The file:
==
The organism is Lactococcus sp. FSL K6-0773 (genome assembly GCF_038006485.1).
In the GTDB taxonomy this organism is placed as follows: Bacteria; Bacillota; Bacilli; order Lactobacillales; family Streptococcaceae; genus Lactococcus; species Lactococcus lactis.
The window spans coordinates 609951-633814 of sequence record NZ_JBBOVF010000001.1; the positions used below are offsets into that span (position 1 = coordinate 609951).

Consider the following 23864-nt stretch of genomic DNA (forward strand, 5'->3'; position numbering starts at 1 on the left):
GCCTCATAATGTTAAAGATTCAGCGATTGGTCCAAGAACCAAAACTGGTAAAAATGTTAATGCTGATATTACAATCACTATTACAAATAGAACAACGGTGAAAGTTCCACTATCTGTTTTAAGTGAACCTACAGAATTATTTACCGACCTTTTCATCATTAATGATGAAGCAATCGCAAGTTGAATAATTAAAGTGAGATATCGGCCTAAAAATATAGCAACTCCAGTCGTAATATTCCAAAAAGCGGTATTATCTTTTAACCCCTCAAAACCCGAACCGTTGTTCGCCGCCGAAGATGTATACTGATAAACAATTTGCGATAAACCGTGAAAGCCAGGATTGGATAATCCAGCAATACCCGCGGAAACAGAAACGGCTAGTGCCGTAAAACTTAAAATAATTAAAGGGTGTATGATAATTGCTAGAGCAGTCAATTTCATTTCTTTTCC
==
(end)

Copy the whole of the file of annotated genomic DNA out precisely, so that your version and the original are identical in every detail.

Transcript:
The organism is Lactococcus sp. FSL K6-0773 (genome assembly GCF_038006485.1).
In the GTDB taxonomy this organism is placed as follows: Bacteria; Bacillota; Bacilli; order Lactobacillales; family Streptococcaceae; genus Lactococcus; species Lactococcus lactis.
The window spans coordinates 609951-633814 of sequence record NZ_JBBOVF010000001.1; the positions used below are offsets into that span (position 1 = coordinate 609951).

Consider the following 23864-nt stretch of genomic DNA (forward strand, 5'->3'; position numbering starts at 1 on the left):
GCCTCATAATGTTAAAGATTCAGCGATTGGTCCAAGAACCAAAACTGGTAAAAATGTTAATGCTGATATTACAATCACTATTACAAATAGAACAACGGTGAAAGTTCCACTATCTGTTTTAAGTGAACCTACAGAATTATTTACCGACCTTTTCATCATTAATGATGAAGCAATCGCAAGTTGAATAATTAAAGTGAGATATCGGCCTAAAAATATAGCAACTCCAGTCGTAATATTCCAAAAAGCGGTATTATCTTTTAACCCCTCAAAACCCGAACCGTTGTTCGCCGCCGAAGATGTATACTGATAAACAATTTGCGATAAACCGTGAAAGCCAGGATTGGATAATCCAGCAATACCCGCGGAAACAGAAACGGCTAGTGCCGTAAAACTTAAAATAATTAAAGGGTGTATGATAATTGCTAGAGCAGTCAATTTCATTTCTTTTCC